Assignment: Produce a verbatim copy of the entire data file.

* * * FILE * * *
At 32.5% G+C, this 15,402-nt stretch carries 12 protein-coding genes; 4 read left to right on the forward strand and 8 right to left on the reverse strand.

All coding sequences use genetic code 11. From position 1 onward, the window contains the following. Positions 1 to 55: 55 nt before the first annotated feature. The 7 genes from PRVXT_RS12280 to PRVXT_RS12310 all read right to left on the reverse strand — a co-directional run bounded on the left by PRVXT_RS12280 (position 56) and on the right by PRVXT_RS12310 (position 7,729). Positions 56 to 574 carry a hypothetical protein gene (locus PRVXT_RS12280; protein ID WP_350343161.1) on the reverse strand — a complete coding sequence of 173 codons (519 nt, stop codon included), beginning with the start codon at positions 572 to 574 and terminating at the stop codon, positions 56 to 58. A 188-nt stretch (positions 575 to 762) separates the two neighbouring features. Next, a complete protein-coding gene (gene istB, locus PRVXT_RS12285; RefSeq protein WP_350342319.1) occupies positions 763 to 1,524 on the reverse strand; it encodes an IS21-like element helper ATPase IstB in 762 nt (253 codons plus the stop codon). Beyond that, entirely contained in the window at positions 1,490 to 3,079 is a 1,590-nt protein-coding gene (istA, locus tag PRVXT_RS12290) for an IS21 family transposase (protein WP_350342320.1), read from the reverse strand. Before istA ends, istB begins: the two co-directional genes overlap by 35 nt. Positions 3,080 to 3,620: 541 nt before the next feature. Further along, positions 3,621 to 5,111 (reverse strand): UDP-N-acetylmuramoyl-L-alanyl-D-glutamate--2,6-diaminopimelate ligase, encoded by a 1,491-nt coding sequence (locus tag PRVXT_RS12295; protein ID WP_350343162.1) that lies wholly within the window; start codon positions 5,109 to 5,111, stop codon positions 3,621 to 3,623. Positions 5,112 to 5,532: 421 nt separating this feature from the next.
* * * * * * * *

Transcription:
At 32.5% G+C, this 15,402-nt stretch carries 12 protein-coding genes; 4 read left to right on the forward strand and 8 right to left on the reverse strand.

All coding sequences use genetic code 11. From position 1 onward, the window contains the following. Positions 1 to 55: 55 nt before the first annotated feature. The 7 genes from PRVXT_RS12280 to PRVXT_RS12310 all read right to left on the reverse strand — a co-directional run bounded on the left by PRVXT_RS12280 (position 56) and on the right by PRVXT_RS12310 (position 7,729). Positions 56 to 574 carry a hypothetical protein gene (locus PRVXT_RS12280; protein ID WP_350343161.1) on the reverse strand — a complete coding sequence of 173 codons (519 nt, stop codon included), beginning with the start codon at positions 572 to 574 and terminating at the stop codon, positions 56 to 58. A 188-nt stretch (positions 575 to 762) separates the two neighbouring features. Next, a complete protein-coding gene (gene istB, locus PRVXT_RS12285; RefSeq protein WP_350342319.1) occupies positions 763 to 1,524 on the reverse strand; it encodes an IS21-like element helper ATPase IstB in 762 nt (253 codons plus the stop codon). Beyond that, entirely contained in the window at positions 1,490 to 3,079 is a 1,590-nt protein-coding gene (istA, locus tag PRVXT_RS12290) for an IS21 family transposase (protein WP_350342320.1), read from the reverse strand. Before istA ends, istB begins: the two co-directional genes overlap by 35 nt. Positions 3,080 to 3,620: 541 nt before the next feature. Further along, positions 3,621 to 5,111 (reverse strand): UDP-N-acetylmuramoyl-L-alanyl-D-glutamate--2,6-diaminopimelate ligase, encoded by a 1,491-nt coding sequence (locus tag PRVXT_RS12295; protein ID WP_350343162.1) that lies wholly within the window; start codon positions 5,109 to 5,111, stop codon positions 3,621 to 3,623. Positions 5,112 to 5,532: 421 nt separating this feature from the next.